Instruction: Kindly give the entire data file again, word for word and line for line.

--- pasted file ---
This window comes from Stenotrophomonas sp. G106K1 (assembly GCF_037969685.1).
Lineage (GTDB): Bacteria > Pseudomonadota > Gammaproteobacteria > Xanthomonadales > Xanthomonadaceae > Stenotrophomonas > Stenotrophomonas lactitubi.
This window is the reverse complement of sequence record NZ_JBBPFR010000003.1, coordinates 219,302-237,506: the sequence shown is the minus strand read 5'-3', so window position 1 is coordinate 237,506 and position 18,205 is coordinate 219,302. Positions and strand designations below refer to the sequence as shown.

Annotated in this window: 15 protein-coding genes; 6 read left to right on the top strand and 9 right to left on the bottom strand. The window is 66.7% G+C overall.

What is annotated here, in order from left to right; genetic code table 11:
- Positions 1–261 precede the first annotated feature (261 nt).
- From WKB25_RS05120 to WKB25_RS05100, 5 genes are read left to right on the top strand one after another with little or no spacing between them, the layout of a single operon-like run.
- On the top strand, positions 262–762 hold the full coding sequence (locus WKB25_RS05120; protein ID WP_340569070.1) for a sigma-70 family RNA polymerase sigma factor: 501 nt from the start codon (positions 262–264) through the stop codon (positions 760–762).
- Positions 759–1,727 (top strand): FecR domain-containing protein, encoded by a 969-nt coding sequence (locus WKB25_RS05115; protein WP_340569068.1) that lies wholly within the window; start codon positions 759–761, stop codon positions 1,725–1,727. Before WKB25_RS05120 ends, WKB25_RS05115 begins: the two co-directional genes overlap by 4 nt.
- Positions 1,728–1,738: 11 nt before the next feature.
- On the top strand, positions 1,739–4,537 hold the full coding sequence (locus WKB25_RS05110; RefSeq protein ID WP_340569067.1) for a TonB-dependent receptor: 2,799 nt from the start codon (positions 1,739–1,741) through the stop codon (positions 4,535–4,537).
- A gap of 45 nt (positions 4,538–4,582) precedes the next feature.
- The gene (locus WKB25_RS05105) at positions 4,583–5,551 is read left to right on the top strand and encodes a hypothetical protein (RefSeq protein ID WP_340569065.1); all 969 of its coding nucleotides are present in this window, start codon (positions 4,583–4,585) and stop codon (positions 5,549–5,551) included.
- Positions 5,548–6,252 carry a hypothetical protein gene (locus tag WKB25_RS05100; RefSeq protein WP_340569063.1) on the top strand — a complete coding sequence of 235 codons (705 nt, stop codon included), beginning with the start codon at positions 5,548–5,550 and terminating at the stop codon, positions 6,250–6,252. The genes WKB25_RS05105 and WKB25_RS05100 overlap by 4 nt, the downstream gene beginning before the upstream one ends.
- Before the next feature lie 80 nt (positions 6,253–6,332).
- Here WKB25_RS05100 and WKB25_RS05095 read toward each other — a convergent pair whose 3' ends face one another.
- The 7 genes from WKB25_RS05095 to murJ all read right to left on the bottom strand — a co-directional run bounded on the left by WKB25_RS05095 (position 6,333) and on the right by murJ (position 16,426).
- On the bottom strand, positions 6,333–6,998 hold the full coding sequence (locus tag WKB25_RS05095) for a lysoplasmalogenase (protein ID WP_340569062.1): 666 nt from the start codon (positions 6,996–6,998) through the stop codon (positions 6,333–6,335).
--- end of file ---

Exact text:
This window comes from Stenotrophomonas sp. G106K1 (assembly GCF_037969685.1).
Lineage (GTDB): Bacteria > Pseudomonadota > Gammaproteobacteria > Xanthomonadales > Xanthomonadaceae > Stenotrophomonas > Stenotrophomonas lactitubi.
This window is the reverse complement of sequence record NZ_JBBPFR010000003.1, coordinates 219,302-237,506: the sequence shown is the minus strand read 5'-3', so window position 1 is coordinate 237,506 and position 18,205 is coordinate 219,302. Positions and strand designations below refer to the sequence as shown.

Annotated in this window: 15 protein-coding genes; 6 read left to right on the top strand and 9 right to left on the bottom strand. The window is 66.7% G+C overall.

What is annotated here, in order from left to right; genetic code table 11:
- Positions 1–261 precede the first annotated feature (261 nt).
- From WKB25_RS05120 to WKB25_RS05100, 5 genes are read left to right on the top strand one after another with little or no spacing between them, the layout of a single operon-like run.
- On the top strand, positions 262–762 hold the full coding sequence (locus WKB25_RS05120; protein ID WP_340569070.1) for a sigma-70 family RNA polymerase sigma factor: 501 nt from the start codon (positions 262–264) through the stop codon (positions 760–762).
- Positions 759–1,727 (top strand): FecR domain-containing protein, encoded by a 969-nt coding sequence (locus WKB25_RS05115; protein WP_340569068.1) that lies wholly within the window; start codon positions 759–761, stop codon positions 1,725–1,727. Before WKB25_RS05120 ends, WKB25_RS05115 begins: the two co-directional genes overlap by 4 nt.
- Positions 1,728–1,738: 11 nt before the next feature.
- On the top strand, positions 1,739–4,537 hold the full coding sequence (locus WKB25_RS05110; RefSeq protein ID WP_340569067.1) for a TonB-dependent receptor: 2,799 nt from the start codon (positions 1,739–1,741) through the stop codon (positions 4,535–4,537).
- A gap of 45 nt (positions 4,538–4,582) precedes the next feature.
- The gene (locus WKB25_RS05105) at positions 4,583–5,551 is read left to right on the top strand and encodes a hypothetical protein (RefSeq protein ID WP_340569065.1); all 969 of its coding nucleotides are present in this window, start codon (positions 4,583–4,585) and stop codon (positions 5,549–5,551) included.
- Positions 5,548–6,252 carry a hypothetical protein gene (locus tag WKB25_RS05100; RefSeq protein WP_340569063.1) on the top strand — a complete coding sequence of 235 codons (705 nt, stop codon included), beginning with the start codon at positions 5,548–5,550 and terminating at the stop codon, positions 6,250–6,252. The genes WKB25_RS05105 and WKB25_RS05100 overlap by 4 nt, the downstream gene beginning before the upstream one ends.
- Before the next feature lie 80 nt (positions 6,253–6,332).
- Here WKB25_RS05100 and WKB25_RS05095 read toward each other — a convergent pair whose 3' ends face one another.
- The 7 genes from WKB25_RS05095 to murJ all read right to left on the bottom strand — a co-directional run bounded on the left by WKB25_RS05095 (position 6,333) and on the right by murJ (position 16,426).
- On the bottom strand, positions 6,333–6,998 hold the full coding sequence (locus tag WKB25_RS05095) for a lysoplasmalogenase (protein ID WP_340569062.1): 666 nt from the start codon (positions 6,996–6,998) through the stop codon (positions 6,333–6,335).